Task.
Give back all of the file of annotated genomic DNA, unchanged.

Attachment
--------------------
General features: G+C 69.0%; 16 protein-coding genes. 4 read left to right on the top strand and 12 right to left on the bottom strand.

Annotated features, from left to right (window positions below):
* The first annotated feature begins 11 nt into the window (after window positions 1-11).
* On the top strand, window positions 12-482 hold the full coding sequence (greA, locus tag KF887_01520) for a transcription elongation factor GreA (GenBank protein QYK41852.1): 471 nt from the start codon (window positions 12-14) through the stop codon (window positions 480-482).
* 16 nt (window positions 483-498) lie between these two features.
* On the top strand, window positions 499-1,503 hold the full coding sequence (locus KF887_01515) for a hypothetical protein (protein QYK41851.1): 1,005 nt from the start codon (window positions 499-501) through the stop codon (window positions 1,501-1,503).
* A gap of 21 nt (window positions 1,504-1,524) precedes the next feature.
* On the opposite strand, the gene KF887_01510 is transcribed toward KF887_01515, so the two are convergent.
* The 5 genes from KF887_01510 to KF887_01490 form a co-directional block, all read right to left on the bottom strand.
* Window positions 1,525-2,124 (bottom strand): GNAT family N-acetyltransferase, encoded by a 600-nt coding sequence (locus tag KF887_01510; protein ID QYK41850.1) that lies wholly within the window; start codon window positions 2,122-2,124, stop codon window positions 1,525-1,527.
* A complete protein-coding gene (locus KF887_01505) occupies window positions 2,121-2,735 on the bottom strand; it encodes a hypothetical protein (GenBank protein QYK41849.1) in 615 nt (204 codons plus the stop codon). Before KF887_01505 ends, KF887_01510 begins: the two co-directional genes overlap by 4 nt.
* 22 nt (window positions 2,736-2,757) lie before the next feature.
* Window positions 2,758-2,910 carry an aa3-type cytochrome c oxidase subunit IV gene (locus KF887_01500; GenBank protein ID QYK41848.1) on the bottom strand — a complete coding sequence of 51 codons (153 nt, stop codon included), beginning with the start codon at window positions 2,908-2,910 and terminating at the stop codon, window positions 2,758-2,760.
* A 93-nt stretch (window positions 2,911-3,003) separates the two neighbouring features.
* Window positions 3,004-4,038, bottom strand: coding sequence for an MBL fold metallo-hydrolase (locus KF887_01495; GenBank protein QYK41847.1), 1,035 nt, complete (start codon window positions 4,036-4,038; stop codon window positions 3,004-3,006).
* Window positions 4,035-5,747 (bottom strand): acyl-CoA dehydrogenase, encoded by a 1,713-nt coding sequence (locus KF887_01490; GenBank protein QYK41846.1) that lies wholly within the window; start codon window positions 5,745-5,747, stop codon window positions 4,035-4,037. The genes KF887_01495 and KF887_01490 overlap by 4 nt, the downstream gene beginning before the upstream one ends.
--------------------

General features: G+C 69.0%; 16 protein-coding genes. 4 read left to right on the top strand and 12 right to left on the bottom strand.

Annotated features, from left to right (window positions below):
* The first annotated feature begins 11 nt into the window (after window positions 1-11).
* On the top strand, window positions 12-482 hold the full coding sequence (greA, locus tag KF887_01520) for a transcription elongation factor GreA (GenBank protein QYK41852.1): 471 nt from the start codon (window positions 12-14) through the stop codon (window positions 480-482).
* 16 nt (window positions 483-498) lie between these two features.
* On the top strand, window positions 499-1,503 hold the full coding sequence (locus KF887_01515) for a hypothetical protein (protein QYK41851.1): 1,005 nt from the start codon (window positions 499-501) through the stop codon (window positions 1,501-1,503).
* A gap of 21 nt (window positions 1,504-1,524) precedes the next feature.
* On the opposite strand, the gene KF887_01510 is transcribed toward KF887_01515, so the two are convergent.
* The 5 genes from KF887_01510 to KF887_01490 form a co-directional block, all read right to left on the bottom strand.
* Window positions 1,525-2,124 (bottom strand): GNAT family N-acetyltransferase, encoded by a 600-nt coding sequence (locus tag KF887_01510; protein ID QYK41850.1) that lies wholly within the window; start codon window positions 2,122-2,124, stop codon window positions 1,525-1,527.
* A complete protein-coding gene (locus KF887_01505) occupies window positions 2,121-2,735 on the bottom strand; it encodes a hypothetical protein (GenBank protein QYK41849.1) in 615 nt (204 codons plus the stop codon). Before KF887_01505 ends, KF887_01510 begins: the two co-directional genes overlap by 4 nt.
* 22 nt (window positions 2,736-2,757) lie before the next feature.
* Window positions 2,758-2,910 carry an aa3-type cytochrome c oxidase subunit IV gene (locus KF887_01500; GenBank protein ID QYK41848.1) on the bottom strand — a complete coding sequence of 51 codons (153 nt, stop codon included), beginning with the start codon at window positions 2,908-2,910 and terminating at the stop codon, window positions 2,758-2,760.
* A 93-nt stretch (window positions 2,911-3,003) separates the two neighbouring features.
* Window positions 3,004-4,038, bottom strand: coding sequence for an MBL fold metallo-hydrolase (locus KF887_01495; GenBank protein QYK41847.1), 1,035 nt, complete (start codon window positions 4,036-4,038; stop codon window positions 3,004-3,006).
* Window positions 4,035-5,747 (bottom strand): acyl-CoA dehydrogenase, encoded by a 1,713-nt coding sequence (locus KF887_01490; GenBank protein QYK41846.1) that lies wholly within the window; start codon window positions 5,745-5,747, stop codon window positions 4,035-4,037. The genes KF887_01495 and KF887_01490 overlap by 4 nt, the downstream gene beginning before the upstream one ends.